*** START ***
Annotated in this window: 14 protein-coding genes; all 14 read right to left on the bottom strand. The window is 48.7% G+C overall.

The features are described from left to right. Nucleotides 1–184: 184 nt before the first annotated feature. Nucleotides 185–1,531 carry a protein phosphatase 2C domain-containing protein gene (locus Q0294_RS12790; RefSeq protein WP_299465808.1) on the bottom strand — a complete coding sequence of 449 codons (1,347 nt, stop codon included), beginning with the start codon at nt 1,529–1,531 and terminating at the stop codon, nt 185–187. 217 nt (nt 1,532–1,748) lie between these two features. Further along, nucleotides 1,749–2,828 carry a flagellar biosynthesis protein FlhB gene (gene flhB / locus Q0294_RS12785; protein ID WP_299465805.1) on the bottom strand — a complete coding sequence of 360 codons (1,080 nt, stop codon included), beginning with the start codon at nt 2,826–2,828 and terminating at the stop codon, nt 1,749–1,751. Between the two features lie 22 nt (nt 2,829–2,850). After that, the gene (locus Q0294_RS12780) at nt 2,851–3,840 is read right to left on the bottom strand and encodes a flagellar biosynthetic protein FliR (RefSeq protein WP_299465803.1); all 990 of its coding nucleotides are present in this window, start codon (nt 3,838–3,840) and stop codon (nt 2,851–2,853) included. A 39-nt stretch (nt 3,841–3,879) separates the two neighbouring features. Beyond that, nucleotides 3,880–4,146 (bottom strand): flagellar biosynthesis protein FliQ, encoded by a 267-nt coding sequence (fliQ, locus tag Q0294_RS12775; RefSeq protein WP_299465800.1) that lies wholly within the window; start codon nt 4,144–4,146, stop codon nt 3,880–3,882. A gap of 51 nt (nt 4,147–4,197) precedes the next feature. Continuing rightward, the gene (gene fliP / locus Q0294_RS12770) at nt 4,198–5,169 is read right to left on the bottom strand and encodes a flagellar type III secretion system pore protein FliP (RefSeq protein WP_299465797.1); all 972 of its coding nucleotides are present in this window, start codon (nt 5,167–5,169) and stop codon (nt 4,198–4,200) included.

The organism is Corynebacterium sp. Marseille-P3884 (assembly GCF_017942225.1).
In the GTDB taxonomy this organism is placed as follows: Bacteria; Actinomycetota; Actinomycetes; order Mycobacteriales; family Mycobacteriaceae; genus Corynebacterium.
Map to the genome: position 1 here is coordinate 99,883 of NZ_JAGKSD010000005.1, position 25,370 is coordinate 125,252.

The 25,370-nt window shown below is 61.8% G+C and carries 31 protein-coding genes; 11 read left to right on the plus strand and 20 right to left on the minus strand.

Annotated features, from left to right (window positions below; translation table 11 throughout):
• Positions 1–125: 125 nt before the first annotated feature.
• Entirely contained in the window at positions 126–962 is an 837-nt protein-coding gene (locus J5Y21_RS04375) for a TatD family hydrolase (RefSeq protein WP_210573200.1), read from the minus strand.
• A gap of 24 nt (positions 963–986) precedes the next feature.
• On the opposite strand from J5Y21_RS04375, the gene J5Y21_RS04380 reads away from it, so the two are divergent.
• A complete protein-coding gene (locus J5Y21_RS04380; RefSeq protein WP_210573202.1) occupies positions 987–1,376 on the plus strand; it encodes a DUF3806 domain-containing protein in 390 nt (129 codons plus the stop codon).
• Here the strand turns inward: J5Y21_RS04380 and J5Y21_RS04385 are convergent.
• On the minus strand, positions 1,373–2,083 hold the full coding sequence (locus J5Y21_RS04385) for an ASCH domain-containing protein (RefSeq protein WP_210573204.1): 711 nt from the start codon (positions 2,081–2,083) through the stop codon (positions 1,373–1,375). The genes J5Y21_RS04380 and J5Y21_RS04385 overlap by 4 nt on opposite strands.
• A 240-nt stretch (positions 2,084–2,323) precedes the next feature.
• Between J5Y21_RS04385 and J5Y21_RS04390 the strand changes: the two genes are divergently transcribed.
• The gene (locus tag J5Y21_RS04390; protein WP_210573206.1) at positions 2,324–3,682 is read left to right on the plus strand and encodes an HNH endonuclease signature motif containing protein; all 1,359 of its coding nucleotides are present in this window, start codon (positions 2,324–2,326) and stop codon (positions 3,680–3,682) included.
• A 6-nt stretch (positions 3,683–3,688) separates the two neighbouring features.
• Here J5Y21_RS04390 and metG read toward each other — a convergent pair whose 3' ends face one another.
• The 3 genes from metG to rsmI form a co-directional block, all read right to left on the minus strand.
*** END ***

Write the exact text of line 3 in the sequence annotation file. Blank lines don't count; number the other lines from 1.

The organism is Corynebacterium sp. Marseille-P3884 (assembly GCF_017942225.1).